amfAR, The Foundation for AIDS Research

Release the Brake to Make HIV Go

By Marcella Flores, M.P.H., Ph.D.

The immune system is the gatekeeper of our well-being. It must constantly monitor itself to ensure that it is not under- or overreacting to any given stimulus. Underactivation of the immune system is one hypothesis for the development of cancer, because the immune system fails to recognize when a normal process become pathogenic. Overactivation, on the other hand, causes an attack against our own tissue leading to autoimmune diseases.

Lab photo 1

Immune checkpoints (ICs), present on the surface of cells, are powerful molecular brakes used by our immune system specifically to prevent overactivation. These inhibitory signals are typically balanced by activating immune signals, and together they orchestrate an appropriate and tempered immune response. When the scales tip toward the inhibitory signaling of ICs, however, it can be difficult to energize the immune cell to fight pathogens. The scientific term for this reticence is ‘exhaustion,’ and during some chronic viral infections our immune system becomes too exhausted to fight, in part because of the expression of ICs.

Researchers at this year’s International AIDS Society Conference in Vancouver in July presented studies aiming to revive the ‘exhausted’ immune system of chronically infected HIV individuals by using so-called immune checkpoint blockers (ICBs). Work led by amfAR grantee Dr. Mirko Paiardini of Emory University in Atlanta showed a higher level of expression of CTLA4, one of several ICs currently being studied, in cells harboring latent HIV. The presence of CTLA4 makes these cells more difficult to activate by “shock and kill” (also sometimes referred to as “kick and kill”) approaches, thus making it more difficult to eradicate the latent HIV reservoir from these cells.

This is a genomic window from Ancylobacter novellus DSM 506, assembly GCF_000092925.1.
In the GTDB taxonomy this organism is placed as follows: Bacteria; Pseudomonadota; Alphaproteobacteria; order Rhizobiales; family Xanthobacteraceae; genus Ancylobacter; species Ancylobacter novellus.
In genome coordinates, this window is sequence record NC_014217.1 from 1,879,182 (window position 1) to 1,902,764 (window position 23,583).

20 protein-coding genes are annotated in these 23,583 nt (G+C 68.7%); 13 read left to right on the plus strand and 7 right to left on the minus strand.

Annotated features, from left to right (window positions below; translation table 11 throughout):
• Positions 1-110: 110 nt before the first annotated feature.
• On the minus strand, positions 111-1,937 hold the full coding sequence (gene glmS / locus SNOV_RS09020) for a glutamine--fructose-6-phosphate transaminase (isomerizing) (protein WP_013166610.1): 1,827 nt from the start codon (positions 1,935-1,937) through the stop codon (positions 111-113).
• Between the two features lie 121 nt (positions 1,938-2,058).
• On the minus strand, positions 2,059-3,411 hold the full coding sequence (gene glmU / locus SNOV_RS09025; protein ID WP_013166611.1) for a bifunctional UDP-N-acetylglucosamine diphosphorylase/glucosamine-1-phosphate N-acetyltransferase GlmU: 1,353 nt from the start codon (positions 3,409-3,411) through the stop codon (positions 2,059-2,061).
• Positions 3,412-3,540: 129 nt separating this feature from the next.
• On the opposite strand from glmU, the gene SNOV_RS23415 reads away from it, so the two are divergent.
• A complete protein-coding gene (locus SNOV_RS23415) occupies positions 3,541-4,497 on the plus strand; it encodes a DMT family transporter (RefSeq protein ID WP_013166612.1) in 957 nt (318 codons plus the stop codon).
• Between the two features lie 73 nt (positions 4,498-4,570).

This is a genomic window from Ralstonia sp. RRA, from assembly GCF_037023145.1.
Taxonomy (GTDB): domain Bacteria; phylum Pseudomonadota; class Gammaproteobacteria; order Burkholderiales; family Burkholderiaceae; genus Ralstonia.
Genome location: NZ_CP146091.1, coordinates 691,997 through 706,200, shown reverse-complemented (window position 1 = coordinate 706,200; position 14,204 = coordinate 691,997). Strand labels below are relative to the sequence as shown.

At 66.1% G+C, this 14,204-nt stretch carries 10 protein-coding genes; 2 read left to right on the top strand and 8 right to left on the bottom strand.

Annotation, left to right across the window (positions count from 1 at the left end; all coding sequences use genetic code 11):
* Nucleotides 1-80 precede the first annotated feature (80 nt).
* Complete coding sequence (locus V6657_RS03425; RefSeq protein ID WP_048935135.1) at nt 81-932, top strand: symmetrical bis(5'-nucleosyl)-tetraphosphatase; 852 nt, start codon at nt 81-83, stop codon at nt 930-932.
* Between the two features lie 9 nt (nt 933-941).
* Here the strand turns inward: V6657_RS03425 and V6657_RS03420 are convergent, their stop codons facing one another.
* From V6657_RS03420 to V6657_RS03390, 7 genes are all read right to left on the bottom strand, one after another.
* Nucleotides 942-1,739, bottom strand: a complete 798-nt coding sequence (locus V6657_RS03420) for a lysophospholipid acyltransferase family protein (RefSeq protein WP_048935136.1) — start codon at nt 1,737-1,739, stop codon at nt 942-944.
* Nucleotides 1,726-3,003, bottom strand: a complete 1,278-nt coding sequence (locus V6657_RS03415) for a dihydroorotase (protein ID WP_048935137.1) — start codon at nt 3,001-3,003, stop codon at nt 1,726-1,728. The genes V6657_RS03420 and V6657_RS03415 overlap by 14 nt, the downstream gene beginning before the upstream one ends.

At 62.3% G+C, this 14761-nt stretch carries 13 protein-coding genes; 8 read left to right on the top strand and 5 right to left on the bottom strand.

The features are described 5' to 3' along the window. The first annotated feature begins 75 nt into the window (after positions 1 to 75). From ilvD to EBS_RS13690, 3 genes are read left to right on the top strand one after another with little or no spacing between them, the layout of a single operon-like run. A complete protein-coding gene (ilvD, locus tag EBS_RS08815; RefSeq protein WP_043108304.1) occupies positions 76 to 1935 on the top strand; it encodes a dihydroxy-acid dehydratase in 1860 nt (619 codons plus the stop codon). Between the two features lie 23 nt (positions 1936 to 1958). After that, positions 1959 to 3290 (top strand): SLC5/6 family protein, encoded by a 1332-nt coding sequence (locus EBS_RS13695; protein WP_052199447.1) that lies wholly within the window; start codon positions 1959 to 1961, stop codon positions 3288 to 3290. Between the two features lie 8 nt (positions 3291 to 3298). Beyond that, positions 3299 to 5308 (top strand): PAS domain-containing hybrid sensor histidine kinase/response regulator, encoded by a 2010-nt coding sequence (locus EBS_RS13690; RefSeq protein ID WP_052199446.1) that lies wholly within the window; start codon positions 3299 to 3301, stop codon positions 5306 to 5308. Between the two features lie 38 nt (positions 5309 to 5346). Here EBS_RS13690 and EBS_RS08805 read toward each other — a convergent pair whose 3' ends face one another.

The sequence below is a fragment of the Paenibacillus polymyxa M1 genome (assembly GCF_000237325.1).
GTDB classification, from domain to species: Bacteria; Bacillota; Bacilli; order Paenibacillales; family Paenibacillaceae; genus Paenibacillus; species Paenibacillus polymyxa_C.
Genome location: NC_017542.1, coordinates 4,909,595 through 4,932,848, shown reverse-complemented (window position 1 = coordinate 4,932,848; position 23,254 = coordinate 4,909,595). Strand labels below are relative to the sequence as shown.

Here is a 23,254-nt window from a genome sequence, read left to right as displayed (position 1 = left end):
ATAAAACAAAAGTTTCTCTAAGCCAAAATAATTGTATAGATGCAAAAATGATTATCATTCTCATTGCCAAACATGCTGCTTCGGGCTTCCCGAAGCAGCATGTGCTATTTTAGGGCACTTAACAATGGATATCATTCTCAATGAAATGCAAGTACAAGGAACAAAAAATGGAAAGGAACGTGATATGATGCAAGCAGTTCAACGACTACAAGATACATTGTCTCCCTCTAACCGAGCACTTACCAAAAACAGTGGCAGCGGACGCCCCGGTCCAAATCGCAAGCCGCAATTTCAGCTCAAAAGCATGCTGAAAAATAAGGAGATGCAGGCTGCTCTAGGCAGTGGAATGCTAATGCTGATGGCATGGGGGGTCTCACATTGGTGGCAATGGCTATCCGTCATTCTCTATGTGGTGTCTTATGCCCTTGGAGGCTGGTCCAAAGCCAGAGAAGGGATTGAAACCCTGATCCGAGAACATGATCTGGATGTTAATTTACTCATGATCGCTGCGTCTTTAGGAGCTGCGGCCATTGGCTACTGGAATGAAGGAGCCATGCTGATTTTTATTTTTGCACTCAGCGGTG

Exciting work presented by Glen Michael Chew of the Ndhlovu lab at the University of Hawaii, showed the reactivation of cells from chronically infected individuals by blocking TIGIT, a more recently described IC. Furthermore, by combining the TIGIT blocker with a drug that blocks a separate IC, PD-L1, a synergist improvement in the function of HIV specific killer cells was found.

Dr. Sharon Lewin of the University of Melbourne recently received a $2 million amfAR grant to pursue ICB-related studies.  Her group will study two ICBs, alone and in combination, for their ability to activate latently infected cells and reduce the latent reservoir in HIV-positive patients.

There is good reason to be hopeful that these ICB-directed therapies, as part of a “shock and kill” approach, will succeed in reenergizing the immune system and enhancing its ability to eliminate HIV. ICB therapy in cancer has already revolutionized the field and has all but cured certain forms of the disease.

Dr. Flores is amfAR’s associate director of research.